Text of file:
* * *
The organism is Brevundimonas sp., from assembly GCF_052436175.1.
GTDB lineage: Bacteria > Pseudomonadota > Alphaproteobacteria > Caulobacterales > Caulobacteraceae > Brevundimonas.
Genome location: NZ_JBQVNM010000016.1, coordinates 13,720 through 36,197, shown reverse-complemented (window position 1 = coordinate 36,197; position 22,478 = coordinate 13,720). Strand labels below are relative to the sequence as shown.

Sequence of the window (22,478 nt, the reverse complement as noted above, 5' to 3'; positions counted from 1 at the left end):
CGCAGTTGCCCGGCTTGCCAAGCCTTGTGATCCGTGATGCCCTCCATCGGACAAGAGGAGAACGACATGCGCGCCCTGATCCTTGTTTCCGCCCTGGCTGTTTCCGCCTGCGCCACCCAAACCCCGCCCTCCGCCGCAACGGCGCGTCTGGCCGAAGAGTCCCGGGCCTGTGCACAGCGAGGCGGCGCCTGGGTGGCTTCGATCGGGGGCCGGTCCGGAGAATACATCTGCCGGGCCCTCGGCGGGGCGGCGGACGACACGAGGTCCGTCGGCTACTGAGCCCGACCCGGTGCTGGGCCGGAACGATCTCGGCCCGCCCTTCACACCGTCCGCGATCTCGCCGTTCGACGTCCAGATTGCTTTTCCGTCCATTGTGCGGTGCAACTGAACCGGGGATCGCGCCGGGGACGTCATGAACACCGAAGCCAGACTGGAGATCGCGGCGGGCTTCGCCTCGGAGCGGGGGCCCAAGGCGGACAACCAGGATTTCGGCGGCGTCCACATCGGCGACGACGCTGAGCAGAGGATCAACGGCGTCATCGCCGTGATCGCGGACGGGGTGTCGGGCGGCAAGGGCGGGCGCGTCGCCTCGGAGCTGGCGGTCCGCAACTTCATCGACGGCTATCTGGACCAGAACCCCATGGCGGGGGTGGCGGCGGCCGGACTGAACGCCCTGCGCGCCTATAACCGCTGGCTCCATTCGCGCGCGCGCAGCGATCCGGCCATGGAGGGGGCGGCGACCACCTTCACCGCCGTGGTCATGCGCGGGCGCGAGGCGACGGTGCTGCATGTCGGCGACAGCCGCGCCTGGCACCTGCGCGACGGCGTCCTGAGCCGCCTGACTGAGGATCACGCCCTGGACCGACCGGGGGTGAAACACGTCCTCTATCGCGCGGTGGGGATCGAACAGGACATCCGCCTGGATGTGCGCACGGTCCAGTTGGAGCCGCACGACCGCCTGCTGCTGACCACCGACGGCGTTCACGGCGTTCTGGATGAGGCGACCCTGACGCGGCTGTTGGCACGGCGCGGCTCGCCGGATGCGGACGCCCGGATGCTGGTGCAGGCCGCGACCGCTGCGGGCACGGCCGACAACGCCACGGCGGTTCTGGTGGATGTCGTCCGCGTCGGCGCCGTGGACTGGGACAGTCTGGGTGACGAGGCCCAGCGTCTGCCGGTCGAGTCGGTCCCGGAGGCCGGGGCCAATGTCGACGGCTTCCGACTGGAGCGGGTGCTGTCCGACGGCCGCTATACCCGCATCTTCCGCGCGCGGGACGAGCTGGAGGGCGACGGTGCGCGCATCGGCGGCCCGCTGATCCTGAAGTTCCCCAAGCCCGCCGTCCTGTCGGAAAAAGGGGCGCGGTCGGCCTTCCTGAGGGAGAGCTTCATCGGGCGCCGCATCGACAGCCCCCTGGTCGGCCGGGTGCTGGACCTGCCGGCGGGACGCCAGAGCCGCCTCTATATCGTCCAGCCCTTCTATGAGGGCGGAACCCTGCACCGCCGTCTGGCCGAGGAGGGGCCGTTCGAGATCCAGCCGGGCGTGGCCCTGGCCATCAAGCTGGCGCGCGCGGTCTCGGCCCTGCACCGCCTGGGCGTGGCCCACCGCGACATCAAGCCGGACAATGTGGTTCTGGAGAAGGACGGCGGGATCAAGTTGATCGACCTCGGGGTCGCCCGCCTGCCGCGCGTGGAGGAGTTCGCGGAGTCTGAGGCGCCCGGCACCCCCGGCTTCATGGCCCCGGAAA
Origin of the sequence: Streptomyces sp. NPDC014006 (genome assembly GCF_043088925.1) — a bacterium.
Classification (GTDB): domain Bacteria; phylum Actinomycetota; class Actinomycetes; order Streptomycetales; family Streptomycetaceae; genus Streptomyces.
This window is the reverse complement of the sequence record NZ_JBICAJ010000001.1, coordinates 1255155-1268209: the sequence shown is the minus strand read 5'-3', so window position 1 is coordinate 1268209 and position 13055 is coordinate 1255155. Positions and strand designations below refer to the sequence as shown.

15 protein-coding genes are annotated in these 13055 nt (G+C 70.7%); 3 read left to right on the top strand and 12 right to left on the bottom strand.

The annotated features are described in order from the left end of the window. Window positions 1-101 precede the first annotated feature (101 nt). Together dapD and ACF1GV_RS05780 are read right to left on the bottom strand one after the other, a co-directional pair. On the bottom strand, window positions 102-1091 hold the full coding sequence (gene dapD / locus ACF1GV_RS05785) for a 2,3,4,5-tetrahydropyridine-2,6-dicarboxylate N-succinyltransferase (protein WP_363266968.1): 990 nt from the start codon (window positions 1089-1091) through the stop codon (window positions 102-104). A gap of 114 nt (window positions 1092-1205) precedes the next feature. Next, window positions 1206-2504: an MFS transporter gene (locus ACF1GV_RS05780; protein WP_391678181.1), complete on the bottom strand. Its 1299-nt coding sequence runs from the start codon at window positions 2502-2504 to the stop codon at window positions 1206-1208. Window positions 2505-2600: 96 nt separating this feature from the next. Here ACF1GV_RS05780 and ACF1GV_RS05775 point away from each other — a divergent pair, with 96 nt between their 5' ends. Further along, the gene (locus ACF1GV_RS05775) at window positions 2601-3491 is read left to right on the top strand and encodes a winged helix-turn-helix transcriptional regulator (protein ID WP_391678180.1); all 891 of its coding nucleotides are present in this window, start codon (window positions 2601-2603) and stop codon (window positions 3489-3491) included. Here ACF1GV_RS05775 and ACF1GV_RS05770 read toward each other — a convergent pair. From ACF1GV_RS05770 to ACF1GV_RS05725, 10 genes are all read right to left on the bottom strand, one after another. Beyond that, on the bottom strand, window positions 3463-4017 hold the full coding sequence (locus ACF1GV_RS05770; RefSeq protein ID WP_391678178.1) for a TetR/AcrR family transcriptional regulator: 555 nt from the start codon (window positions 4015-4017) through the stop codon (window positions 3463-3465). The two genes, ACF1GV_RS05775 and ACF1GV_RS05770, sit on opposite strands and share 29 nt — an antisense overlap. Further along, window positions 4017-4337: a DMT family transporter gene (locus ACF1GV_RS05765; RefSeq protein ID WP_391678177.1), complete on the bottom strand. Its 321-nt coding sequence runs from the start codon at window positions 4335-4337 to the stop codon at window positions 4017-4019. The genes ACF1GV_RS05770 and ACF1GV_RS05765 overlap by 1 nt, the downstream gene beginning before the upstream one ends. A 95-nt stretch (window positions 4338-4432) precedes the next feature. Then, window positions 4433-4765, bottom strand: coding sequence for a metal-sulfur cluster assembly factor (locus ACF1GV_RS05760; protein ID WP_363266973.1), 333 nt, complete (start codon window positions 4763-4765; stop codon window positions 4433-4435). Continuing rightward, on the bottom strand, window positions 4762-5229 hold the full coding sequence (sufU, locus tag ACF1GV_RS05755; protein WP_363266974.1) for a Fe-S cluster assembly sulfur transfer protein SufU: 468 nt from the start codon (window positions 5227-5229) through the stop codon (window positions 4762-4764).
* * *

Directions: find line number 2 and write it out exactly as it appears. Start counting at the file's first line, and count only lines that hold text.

GTDB lineage: Bacteria > Pseudomonadota > Alphaproteobacteria > Caulobacterales > Caulobacteraceae > Brevundimonas.